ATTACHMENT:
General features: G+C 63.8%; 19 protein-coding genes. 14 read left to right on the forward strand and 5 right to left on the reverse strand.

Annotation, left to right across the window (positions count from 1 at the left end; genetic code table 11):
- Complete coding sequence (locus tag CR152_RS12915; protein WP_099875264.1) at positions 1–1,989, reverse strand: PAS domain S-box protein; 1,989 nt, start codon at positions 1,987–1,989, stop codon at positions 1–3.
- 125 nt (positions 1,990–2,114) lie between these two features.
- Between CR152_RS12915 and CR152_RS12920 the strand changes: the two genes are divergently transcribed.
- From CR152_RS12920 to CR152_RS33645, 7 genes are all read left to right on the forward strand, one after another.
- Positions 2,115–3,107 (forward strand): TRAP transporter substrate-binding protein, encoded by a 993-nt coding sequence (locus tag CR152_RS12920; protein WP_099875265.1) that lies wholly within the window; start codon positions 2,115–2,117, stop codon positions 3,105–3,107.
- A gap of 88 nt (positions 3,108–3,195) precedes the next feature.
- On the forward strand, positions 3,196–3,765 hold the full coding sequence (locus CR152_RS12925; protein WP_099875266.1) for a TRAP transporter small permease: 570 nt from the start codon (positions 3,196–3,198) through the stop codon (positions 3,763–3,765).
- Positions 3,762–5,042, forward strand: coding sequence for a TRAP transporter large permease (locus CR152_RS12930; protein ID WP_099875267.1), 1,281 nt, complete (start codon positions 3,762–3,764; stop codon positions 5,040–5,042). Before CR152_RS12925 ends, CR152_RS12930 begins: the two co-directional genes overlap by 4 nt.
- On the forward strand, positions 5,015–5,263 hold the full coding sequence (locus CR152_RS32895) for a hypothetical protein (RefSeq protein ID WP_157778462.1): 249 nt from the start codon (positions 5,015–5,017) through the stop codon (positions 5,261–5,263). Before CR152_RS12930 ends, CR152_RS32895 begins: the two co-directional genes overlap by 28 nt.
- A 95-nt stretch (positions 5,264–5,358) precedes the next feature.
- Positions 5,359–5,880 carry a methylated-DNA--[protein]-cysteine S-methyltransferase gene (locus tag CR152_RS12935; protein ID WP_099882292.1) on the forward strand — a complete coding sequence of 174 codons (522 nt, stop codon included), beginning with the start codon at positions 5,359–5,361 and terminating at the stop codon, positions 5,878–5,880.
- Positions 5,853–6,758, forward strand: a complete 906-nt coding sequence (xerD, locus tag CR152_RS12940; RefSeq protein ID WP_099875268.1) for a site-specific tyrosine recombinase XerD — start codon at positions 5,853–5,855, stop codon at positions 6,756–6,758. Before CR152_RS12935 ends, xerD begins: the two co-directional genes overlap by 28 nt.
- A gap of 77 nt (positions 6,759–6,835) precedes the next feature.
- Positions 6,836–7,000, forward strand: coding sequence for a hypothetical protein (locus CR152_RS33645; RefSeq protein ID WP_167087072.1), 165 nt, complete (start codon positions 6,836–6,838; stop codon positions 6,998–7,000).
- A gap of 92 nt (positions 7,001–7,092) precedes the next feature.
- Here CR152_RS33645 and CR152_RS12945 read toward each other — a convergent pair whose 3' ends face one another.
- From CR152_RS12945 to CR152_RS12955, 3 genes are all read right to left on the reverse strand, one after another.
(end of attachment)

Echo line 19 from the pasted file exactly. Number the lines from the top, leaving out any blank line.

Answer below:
- From CR152_RS12945 to CR152_RS12955, 3 genes are all read right to left on the reverse strand, one after another.